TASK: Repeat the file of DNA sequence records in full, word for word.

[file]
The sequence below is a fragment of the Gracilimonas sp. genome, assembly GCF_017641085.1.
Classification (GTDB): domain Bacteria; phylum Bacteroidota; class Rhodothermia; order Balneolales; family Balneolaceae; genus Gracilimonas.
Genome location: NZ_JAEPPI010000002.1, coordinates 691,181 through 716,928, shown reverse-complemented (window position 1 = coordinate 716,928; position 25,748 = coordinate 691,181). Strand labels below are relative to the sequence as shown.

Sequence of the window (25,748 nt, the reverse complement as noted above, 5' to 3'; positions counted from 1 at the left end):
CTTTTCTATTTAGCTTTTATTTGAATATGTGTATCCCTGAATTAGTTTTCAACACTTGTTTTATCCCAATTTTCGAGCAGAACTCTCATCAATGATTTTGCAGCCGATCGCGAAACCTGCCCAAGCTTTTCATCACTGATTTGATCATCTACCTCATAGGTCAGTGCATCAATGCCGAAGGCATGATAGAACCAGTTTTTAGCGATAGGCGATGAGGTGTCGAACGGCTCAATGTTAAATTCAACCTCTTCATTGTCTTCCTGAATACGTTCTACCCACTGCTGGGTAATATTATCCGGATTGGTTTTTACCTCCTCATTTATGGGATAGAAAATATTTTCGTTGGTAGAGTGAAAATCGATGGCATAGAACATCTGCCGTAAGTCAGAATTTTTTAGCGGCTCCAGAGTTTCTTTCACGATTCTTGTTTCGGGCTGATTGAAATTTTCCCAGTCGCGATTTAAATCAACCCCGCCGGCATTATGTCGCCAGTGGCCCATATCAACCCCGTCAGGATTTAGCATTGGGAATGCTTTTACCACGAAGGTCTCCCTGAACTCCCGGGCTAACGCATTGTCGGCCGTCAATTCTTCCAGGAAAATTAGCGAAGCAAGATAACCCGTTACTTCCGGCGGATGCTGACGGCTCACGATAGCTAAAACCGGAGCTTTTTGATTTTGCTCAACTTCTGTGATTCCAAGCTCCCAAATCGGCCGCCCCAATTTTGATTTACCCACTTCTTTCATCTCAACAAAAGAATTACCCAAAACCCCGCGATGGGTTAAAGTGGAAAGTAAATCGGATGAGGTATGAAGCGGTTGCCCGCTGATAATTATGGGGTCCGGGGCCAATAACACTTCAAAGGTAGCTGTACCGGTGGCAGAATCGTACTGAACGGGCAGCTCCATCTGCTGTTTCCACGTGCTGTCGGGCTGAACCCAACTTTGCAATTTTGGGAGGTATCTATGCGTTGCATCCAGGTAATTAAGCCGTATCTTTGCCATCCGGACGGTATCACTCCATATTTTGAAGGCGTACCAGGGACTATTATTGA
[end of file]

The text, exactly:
The sequence below is a fragment of the Gracilimonas sp. genome, assembly GCF_017641085.1.
Classification (GTDB): domain Bacteria; phylum Bacteroidota; class Rhodothermia; order Balneolales; family Balneolaceae; genus Gracilimonas.
Genome location: NZ_JAEPPI010000002.1, coordinates 691,181 through 716,928, shown reverse-complemented (window position 1 = coordinate 716,928; position 25,748 = coordinate 691,181). Strand labels below are relative to the sequence as shown.

Sequence of the window (25,748 nt, the reverse complement as noted above, 5' to 3'; positions counted from 1 at the left end):
CTTTTCTATTTAGCTTTTATTTGAATATGTGTATCCCTGAATTAGTTTTCAACACTTGTTTTATCCCAATTTTCGAGCAGAACTCTCATCAATGATTTTGCAGCCGATCGCGAAACCTGCCCAAGCTTTTCATCACTGATTTGATCATCTACCTCATAGGTCAGTGCATCAATGCCGAAGGCATGATAGAACCAGTTTTTAGCGATAGGCGATGAGGTGTCGAACGGCTCAATGTTAAATTCAACCTCTTCATTGTCTTCCTGAATACGTTCTACCCACTGCTGGGTAATATTATCCGGATTGGTTTTTACCTCCTCATTTATGGGATAGAAAATATTTTCGTTGGTAGAGTGAAAATCGATGGCATAGAACATCTGCCGTAAGTCAGAATTTTTTAGCGGCTCCAGAGTTTCTTTCACGATTCTTGTTTCGGGCTGATTGAAATTTTCCCAGTCGCGATTTAAATCAACCCCGCCGGCATTATGTCGCCAGTGGCCCATATCAACCCCGTCAGGATTTAGCATTGGGAATGCTTTTACCACGAAGGTCTCCCTGAACTCCCGGGCTAACGCATTGTCGGCCGTCAATTCTTCCAGGAAAATTAGCGAAGCAAGATAACCCGTTACTTCCGGCGGATGCTGACGGCTCACGATAGCTAAAACCGGAGCTTTTTGATTTTGCTCAACTTCTGTGATTCCAAGCTCCCAAATCGGCCGCCCCAATTTTGATTTACCCACTTCTTTCATCTCAACAAAAGAATTACCCAAAACCCCGCGATGGGTTAAAGTGGAAAGTAAATCGGATGAGGTATGAAGCGGTTGCCCGCTGATAATTATGGGGTCCGGGGCCAATAACACTTCAAAGGTAGCTGTACCGGTGGCAGAATCGTACTGAACGGGCAGCTCCATCTGCTGTTTCCACGTGCTGTCGGGCTGAACCCAACTTTGCAATTTTGGGAGGTATCTATGCGTTGCATCCAGGTAATTAAGCCGTATCTTTGCCATCCGGACGGTATCACTCCATATTTTGAAGGCGTACCAGGGACTATTATTGA